U.S. Department of Education officials announced last month that the University of Virginia’s accrediting agency did not break any federal laws when it placed the public institution “on warning” for violations related to the U-Va. governing board ousting and then reinstating the university’s president in June.

The decision was in response to a complaint filed by the American Council of Trustees and Alumni, an activist group that has pushed college governing boards across the country to assert more control over their institutions. The group, known as ACTA, appealed the decision last week.

Students stroll down the colonnade at the University of Virginia in late February. (Steve Helber/Associated Press) (Steve Helber/AP)

ACTA officials have publicly supported the U-Va. Board of Visitors’ actions last summer and applauded the reappointment and confirmation of board leader Helen E. Dragas, writing in a statement: “Bravo, legislature, governor and trustees!”

The group has also long been critical of accrediting agencies, which operate regionally or nationally to ensure colleges and universities meet what federal officials refer to as “acceptable levels of quality.” In most cases, schools must be accredited to receive federal funding. ACTA officials have asserted that accreditation is an “expensive, counterproductive system” that needs to have higher standards, especially for graduation rates and education quality.

Late last year, the Southern Association of Colleges and Schools Commission on Colleges (SACS-COC) placed U-Va. “on warning” for violating compliance standards related to faculty involvement in governance and governance requirements, including one that forbids a minority of board members controlling the board. An investigative team is scheduled to visit the university in Charlottesville later this year.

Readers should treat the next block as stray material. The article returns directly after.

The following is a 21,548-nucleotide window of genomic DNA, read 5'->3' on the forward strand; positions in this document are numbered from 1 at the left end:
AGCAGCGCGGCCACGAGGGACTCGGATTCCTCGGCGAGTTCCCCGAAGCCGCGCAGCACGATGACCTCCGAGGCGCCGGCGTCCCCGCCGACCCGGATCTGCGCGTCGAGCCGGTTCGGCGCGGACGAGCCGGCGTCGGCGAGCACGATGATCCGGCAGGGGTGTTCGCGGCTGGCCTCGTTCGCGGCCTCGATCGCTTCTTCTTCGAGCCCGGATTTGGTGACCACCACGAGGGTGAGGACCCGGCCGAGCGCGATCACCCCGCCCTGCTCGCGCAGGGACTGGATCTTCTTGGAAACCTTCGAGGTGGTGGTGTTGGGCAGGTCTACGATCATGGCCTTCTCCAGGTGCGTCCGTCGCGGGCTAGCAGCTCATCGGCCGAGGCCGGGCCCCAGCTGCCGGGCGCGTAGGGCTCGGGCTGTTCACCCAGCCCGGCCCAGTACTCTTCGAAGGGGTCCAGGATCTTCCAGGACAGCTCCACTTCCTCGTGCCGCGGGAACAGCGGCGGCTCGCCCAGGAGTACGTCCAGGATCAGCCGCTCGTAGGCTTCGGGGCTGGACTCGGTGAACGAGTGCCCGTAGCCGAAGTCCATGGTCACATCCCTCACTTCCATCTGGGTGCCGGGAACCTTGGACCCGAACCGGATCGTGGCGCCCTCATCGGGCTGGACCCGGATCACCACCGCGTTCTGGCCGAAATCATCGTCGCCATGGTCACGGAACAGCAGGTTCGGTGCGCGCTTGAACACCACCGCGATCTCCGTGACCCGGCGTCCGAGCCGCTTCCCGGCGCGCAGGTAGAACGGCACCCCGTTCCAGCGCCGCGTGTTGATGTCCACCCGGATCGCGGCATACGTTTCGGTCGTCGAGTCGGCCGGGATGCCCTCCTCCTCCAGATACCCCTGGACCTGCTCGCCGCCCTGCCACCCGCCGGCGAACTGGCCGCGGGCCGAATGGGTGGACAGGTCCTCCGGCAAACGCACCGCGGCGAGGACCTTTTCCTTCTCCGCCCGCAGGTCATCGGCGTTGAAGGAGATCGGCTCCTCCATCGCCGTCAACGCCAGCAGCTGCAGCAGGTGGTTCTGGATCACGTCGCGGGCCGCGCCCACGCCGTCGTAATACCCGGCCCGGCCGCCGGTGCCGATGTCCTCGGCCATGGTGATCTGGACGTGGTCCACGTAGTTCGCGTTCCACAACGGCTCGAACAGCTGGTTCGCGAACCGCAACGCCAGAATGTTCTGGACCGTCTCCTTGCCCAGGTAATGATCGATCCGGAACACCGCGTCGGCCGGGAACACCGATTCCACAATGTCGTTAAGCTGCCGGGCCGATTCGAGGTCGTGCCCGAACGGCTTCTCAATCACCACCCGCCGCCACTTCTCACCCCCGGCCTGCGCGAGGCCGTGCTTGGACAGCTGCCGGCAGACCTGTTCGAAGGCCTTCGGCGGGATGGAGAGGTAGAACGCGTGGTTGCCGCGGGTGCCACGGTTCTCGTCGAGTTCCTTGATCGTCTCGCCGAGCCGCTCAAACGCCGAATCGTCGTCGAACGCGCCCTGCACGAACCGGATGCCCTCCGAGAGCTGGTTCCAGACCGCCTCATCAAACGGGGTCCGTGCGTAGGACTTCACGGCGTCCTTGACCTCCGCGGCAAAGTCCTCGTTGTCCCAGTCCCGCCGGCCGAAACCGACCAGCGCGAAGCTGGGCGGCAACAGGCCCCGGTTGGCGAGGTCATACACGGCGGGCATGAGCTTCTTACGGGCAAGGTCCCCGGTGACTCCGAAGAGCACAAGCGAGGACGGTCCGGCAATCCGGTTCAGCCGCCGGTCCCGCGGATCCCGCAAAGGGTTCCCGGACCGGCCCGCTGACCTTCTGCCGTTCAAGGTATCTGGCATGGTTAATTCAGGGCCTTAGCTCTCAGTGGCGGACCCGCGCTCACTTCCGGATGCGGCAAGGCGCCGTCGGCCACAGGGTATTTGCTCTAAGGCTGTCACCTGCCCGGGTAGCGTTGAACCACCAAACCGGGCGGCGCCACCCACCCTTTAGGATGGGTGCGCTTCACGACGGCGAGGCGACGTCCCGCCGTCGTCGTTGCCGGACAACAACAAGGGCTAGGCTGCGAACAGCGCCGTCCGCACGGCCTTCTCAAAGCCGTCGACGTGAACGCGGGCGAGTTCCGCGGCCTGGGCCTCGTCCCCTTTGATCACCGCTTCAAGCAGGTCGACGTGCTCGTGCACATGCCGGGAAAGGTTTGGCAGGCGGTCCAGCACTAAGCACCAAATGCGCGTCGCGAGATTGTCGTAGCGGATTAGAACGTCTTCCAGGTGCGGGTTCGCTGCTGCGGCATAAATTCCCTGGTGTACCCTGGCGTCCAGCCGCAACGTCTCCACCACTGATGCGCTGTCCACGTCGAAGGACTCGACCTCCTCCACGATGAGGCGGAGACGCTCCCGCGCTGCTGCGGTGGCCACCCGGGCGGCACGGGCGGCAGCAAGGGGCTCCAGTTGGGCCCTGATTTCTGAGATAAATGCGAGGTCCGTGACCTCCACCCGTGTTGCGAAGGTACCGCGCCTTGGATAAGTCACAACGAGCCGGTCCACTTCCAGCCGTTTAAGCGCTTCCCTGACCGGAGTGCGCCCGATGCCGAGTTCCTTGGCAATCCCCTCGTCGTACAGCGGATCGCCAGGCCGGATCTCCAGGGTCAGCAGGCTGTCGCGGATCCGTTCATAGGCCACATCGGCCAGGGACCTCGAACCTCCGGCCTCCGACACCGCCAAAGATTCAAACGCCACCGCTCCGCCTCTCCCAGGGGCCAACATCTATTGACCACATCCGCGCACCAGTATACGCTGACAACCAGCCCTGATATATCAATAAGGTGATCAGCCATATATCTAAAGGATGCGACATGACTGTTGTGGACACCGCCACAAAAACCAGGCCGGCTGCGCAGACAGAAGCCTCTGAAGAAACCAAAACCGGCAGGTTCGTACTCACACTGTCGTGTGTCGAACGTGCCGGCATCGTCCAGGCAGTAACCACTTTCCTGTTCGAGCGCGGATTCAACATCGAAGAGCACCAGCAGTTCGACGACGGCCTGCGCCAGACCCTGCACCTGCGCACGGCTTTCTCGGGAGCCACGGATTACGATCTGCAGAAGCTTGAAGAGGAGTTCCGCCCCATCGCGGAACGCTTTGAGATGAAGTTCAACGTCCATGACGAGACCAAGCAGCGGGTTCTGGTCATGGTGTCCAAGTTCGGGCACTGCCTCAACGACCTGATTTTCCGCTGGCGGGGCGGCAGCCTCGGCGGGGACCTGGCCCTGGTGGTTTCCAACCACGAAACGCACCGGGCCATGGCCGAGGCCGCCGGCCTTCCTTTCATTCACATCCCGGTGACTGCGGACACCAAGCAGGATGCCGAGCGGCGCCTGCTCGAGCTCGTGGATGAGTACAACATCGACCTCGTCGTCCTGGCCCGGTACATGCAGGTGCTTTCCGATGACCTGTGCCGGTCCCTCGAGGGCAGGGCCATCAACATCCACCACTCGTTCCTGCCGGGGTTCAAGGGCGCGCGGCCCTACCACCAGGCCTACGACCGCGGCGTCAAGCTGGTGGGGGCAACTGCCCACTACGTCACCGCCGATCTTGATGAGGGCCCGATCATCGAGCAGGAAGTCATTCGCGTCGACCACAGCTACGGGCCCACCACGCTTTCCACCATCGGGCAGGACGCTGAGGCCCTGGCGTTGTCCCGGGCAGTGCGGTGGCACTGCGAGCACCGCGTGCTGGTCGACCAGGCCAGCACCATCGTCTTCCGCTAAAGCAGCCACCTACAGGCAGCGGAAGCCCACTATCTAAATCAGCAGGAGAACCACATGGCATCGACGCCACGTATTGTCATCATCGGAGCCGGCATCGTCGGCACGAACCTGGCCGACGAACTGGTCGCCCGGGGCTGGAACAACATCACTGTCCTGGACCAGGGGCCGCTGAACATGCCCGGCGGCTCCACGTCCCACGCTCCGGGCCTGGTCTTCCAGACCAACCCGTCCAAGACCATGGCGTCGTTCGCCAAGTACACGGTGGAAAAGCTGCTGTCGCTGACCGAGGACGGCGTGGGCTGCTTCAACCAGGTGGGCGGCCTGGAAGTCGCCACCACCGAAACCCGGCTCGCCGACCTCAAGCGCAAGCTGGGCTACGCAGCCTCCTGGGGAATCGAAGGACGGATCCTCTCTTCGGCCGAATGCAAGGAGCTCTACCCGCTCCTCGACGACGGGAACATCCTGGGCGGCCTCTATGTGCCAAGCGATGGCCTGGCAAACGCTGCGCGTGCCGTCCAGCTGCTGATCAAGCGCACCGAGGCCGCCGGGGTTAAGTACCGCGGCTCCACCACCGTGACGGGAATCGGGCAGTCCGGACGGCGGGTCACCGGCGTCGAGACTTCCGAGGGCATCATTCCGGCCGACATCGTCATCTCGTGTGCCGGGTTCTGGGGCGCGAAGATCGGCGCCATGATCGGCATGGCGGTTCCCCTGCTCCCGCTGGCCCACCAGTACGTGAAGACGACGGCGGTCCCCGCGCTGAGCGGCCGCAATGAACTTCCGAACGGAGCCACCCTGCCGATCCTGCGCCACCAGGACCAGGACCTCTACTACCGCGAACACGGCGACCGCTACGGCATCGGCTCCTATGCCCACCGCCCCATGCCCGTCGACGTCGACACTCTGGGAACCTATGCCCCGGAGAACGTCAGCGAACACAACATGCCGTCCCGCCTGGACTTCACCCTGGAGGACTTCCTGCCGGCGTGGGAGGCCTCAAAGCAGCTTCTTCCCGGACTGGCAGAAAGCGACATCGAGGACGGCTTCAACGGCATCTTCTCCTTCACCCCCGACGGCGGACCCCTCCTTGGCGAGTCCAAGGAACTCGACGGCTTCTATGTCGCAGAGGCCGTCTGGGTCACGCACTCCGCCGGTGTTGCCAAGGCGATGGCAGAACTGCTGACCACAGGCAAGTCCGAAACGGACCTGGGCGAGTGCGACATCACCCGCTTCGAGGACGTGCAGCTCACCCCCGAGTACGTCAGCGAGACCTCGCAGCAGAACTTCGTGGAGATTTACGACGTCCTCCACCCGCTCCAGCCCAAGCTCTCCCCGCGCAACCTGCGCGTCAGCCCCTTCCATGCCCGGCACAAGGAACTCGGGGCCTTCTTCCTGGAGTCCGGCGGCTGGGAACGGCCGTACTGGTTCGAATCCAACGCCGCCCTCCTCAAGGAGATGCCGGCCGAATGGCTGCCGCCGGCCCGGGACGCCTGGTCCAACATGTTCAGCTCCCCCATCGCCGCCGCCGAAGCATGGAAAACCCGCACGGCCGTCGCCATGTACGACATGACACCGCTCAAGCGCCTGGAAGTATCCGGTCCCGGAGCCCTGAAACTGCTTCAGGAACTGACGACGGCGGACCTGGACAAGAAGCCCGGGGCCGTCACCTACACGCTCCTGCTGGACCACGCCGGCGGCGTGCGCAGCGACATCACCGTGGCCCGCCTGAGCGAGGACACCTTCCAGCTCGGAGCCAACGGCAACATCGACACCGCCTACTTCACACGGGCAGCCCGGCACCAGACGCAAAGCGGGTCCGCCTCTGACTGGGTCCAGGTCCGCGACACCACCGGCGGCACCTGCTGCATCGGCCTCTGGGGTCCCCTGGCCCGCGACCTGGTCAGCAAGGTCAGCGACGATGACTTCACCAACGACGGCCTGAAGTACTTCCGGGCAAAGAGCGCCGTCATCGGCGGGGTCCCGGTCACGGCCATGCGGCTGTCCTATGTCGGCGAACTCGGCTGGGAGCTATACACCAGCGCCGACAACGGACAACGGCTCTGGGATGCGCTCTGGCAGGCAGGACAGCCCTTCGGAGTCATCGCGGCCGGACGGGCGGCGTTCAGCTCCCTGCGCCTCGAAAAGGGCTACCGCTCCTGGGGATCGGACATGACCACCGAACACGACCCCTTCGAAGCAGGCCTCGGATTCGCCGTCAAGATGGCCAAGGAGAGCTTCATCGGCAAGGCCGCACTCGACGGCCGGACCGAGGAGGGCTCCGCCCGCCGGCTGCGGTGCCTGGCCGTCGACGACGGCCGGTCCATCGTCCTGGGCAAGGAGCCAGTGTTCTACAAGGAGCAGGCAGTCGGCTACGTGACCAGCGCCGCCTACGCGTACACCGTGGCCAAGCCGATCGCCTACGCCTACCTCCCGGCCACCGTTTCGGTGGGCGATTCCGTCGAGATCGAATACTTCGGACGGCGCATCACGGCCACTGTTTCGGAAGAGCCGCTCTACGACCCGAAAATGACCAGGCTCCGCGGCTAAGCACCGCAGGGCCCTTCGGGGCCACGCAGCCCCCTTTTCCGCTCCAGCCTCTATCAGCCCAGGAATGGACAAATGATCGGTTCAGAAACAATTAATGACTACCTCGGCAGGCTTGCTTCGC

On Dec. 31, ACTA President Anne D. Neal filed a complaint against SACS-COC with the Department of Education, saying that the actions taken against U-Va. fell “outside the accreditor’s legitimate authority and constitute a blatant intrusion into governance powers.” (Neal’s daughter, Alexandra Petri, works for The Post's editorial department.)

Acting Assistant Secretary for Postsecondary Education David A. Bergeron responded to the complaint in a letter dated Feb. 11 , according to a copy provided to The Post by ACTA. In the letter, Bergeron wrote that accrediting agencies are “private, voluntary membership organizations” and the department is “expressly barred from dictating agency accrediting standards.” Bergeron noted that the department has not received any complaints from U-Va. or its accrediting body.

“In sum, we believe we understand, and we respect, your views as to the important roles of boards of trustees in governance and oversight,” Bergeron wrote. “[H]owever, we have concluded that no violation of federal law has occurred.”

On Friday, ACTA appealed to Education Secretary Arne Duncan and asked him to reverse the determination. Neal wrote in a letter to Duncan dated March 8 that accrediting agencies are undermining the independence of colleges and universities.

“Accreditors’ interference in institutional governance may be common,” Neal wrote, “but it is also wrong and should end.”

SACS-COC President Belle S. Wheelan said in an e-mail on Wednesday morning that it would be premature for her to comment, given the appeal. Spokespeople at U-Va. and the Department of Education also declined to comment.

Here are the documents mentioned above, which were provided to The Post by ACTA:

This blog post was updated on Tuesday afternoon to include a response from U-Va. and on Wednesday morning to include responses from SACS-COC and the Department of Education.